Editor’s Note: The article below, from Radley Balko for the Huffington Post, is particularly interesting in light of the recent findings about how Florida stacks up nationally when it comes to the death penalty.
Florida State Rep. Matt Gaetz is fed up with death row inmates and their endless appeals.
Florida has a broken death penalty system, delaying justice for killers and denying justice for victims. Of the 408 people currently on death row, 141 have been there longer than 20 years. Only California has more people on death row longer than Florida. A Florida death row inmate is statistically more likely to die of natural causes than be executed. The average stay on death row is nearly 14 years and on the rise . . .Every death penalty defendant deserves a fair trial. In Florida, they even get a mandatory appeal to the Supreme Court. But after the Supreme Court has spoken all subsequent appeals should be limited.
Timely justice will also make us safer. The death penalty cannot possibly deter violence if executions only happen after memories of the crimes and victims have faded decades ago.
Rep. Gaetz’s views on the death penalty carry extra weight, given that he chairs the Criminal Justice Subcommittee in the Florida House of Representatives. You’d think, then, that he’d be more concerned about this:
With this decision, Penalver becomes Florida’s 24th exonerated Death Row prisoner. Florida has exonerated far more Death Row inmates than any other state.Since Florida resumed executions in the 1970’s, 24 wrong-fully convicted Death Row prisoners have been exonerated while 74 prisoners have been executed. “That’s one exoneration for every three executions,” said Mark Elliott, director of Floridians for Alternatives to the Death Penalty (FADP), “How many more innocent people will be sentenced to die in Florida before our state leaders realize that this is a fatal problem that cannot be fixed?”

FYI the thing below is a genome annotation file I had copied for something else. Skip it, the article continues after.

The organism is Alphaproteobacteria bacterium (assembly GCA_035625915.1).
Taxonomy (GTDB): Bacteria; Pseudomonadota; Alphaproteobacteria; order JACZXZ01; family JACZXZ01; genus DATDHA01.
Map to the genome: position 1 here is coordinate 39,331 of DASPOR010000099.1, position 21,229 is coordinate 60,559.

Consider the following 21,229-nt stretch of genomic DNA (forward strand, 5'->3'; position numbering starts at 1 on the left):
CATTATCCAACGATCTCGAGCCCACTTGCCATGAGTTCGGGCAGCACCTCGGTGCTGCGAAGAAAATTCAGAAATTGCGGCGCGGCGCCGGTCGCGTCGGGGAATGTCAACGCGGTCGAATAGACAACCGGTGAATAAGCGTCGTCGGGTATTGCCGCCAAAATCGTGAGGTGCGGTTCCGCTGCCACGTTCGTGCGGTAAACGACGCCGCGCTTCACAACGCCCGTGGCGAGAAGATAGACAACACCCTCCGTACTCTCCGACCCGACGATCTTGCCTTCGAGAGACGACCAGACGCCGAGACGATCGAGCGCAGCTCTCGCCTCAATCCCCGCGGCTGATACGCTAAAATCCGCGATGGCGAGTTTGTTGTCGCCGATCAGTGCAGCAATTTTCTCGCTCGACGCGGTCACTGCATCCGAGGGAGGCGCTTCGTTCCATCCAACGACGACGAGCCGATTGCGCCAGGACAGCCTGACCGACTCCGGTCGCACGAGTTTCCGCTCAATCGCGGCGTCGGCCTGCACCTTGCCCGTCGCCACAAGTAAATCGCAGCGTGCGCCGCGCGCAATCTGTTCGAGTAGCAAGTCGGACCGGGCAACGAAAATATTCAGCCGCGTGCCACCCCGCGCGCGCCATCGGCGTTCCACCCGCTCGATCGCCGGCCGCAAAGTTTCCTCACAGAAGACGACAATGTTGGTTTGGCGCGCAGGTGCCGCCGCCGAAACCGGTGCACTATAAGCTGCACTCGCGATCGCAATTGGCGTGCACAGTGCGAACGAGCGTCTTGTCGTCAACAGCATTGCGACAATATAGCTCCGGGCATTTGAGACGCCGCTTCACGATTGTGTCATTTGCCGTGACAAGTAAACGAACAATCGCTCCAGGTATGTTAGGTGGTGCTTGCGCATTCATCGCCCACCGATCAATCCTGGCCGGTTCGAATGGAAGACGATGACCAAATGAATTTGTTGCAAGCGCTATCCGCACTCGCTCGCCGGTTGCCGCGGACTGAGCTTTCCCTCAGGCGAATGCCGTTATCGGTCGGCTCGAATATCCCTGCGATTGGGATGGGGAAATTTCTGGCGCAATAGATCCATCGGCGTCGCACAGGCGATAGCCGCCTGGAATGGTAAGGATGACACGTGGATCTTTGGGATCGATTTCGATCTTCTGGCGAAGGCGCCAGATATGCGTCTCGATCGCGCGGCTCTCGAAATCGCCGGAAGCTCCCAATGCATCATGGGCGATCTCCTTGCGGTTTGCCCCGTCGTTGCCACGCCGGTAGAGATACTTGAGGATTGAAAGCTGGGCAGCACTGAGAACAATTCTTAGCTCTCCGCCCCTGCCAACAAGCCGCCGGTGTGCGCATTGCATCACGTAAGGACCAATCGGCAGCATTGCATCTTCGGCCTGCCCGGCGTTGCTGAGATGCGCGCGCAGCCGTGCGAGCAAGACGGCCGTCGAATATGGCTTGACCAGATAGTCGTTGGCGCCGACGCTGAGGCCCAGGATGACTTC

By my count, at least six of Florida’s death row exonorees spent more than 10 years in prison. That means at least six (and probably more) were likely saved by those lengthy appeals that Gaetz wants to eliminate. Just last month, a jury acquitted Seth Penalver of a 1994 triple murder for which he had at one point had been sentenced to death. He spent seven years on death row.
It seems like Gaetz should first devote his attention to fixing the problems in the state’s criminal justice system that have caused so many wrongful capital convictions before he starts looking for ways to execute people more swiftly. (He might start by looking at all the junk science that the state’s judges have been allowing into criminal trials.)
But it isn’t just Gaetz. Most of the rest of the state’s legislators, prosecutors and public officials seem just as determined.
This year, Florida has 21 new death sentences out of 78 nationally—that’s more than one quarter (26.9 percent) of all new death sentences in the U.S. One small corner of our state, the Jacksonville area, handed down one quarter of all new Florida death sentences. “The state picks up the tab, so areas like Duval County burden all Floridians with their extreme use of numerous, big-ticket death penalty prosecutions,” said Elliott.While death sentences have dropped dramatically in other states, Florida is expanding use of the death penalty. “It is both tragic and ironic that the state that has sent the highest number of wrongfully convicted people to Death Row is now condemning the most people to death,” said Elliott.
Never mind all the caution lights on your dashboard, Florida. Just close your eyes and step on the gas.